- Impairment of investments in subsidiaries: As from January 1st, 2013, the impairment losses derived from investments in subsidiaries are not deducible for tax purposes. Likewise, the reversal of the loss in any subsequent year shall not be taxable. Read more about this issue: impairment losses from subsidiaries disallowed for tax purposes.
- Interest expense: interest payable can only be deducted up to the 30 % of the company operating profit or 1 million Euros (the lower). The non deductible amount can be deducted, with the same limits, in the following 18 years.
Depreciation are one of the items of expenditure whose purpose is to spread the cost of an asset among its useful life. The Law allows to calculate depreciation of tangible and non tangible non current assets, following any of the following methods:
- The straight line method. The Law provides the percentages acceptable for tax purposes, depending on the type of asset and the kind of business the company is engaged in. If the assets are used in more than one shift, then the percentage can be multiplied by the number of shifts. For example, a van can be depreciated using a percentage of 16 %. However, If the van is used 16 hours per day, then it could be depreciated at 32 %. However, if due to the nature of the asset it is obvious that the percentage approved by the Law already took into account a higher level of usage, then the percentage cannot be increased. For instance, the percentage of a refrigerator cannot be increased, because it is built to be working permanently. Small and medium size companies can multiply by 2 the percentages of depreciation.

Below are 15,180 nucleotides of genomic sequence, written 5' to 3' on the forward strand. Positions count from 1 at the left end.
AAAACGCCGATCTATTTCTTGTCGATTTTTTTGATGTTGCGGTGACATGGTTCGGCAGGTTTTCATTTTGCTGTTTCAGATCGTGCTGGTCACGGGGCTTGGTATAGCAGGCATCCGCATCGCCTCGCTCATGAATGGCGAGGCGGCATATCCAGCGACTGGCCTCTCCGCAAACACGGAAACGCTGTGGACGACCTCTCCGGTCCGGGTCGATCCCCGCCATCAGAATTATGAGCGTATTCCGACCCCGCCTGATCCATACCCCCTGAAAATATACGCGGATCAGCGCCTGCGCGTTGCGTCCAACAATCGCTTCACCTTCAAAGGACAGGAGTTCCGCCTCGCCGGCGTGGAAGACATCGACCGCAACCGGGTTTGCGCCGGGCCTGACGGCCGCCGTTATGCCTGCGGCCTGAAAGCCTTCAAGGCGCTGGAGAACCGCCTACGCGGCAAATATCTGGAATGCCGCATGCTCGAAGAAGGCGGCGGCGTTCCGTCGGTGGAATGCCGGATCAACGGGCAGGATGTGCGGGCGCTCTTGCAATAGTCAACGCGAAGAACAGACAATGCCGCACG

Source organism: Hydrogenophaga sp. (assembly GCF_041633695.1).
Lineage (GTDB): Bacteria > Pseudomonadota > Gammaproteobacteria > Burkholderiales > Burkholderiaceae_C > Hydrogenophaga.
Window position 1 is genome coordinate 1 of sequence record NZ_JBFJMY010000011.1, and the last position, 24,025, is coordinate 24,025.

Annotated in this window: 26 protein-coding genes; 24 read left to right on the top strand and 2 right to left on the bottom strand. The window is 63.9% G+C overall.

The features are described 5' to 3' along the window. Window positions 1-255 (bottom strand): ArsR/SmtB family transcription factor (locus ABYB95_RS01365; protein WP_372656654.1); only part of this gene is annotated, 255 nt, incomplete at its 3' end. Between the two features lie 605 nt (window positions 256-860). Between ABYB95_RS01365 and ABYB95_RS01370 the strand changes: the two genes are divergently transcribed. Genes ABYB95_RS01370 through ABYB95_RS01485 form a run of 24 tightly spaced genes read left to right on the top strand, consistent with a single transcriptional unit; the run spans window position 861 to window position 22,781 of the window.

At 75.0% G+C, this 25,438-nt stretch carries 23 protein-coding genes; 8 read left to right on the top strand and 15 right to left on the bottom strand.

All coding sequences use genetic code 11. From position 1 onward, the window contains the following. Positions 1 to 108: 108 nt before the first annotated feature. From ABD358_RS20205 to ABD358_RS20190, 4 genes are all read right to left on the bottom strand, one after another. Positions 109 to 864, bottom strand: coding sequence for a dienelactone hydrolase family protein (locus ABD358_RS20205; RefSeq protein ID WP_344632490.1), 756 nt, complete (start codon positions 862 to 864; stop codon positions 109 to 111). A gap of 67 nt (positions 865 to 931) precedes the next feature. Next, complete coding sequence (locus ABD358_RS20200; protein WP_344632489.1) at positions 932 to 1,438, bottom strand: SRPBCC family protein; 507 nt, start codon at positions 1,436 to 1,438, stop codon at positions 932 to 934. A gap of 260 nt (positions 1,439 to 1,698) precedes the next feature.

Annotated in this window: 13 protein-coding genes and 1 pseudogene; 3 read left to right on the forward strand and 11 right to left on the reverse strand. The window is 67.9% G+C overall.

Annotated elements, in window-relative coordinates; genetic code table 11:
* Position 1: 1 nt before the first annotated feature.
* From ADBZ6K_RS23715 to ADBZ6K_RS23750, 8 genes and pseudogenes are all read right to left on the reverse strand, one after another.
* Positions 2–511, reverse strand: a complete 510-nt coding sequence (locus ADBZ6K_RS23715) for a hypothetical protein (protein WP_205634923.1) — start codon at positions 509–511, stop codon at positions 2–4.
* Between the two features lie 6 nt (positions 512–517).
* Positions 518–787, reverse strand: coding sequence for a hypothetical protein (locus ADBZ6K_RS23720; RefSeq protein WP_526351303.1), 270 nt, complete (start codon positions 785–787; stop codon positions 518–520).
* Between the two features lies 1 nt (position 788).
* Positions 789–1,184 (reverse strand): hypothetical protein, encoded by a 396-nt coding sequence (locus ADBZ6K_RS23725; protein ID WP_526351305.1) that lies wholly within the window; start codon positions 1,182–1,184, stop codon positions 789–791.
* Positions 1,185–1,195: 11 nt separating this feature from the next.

- The reducing balance method, in its two versions applying a constant percentage on the net asset value or the number of digits.
- The effective depreciation method, which normally involves depreciating an asset according to its usage. For instance, according to the machine hours worked or the number of units produced.
Nevertheless, tax payers can submit to the Tax Office a special plan of depreciation if they feel that none of the above methods duly reflect the actual usage of an asset. If the Tax Office does not approve the plan within three months, which sadly is normally the case, the plan is deemed to be approved.
Some assets, such those used in Research & Development activities (except buildings) can be freely depreciated. From time to time in order to boost the investment in new assets, the Government approves plans to allow the freedom of depreciation for newly constructed or acquired assets, normally subject to the condition that the tax payer maintain ist work force. In 2013 there are not any plans in this respect. However, small and medium size companies are entitled to apply the freedom of depreciation to any new non current asset as long as they increase their work force. The amount to which new assets can be freely depreciated is EUR 120.000 per every full-time employee hired. Sadly, many small companies are unaware of this option, and do not apply it. Note that most start-ups could apply the incentive, because they normally hire staff.
Read more: deprectiation rates for fixed assets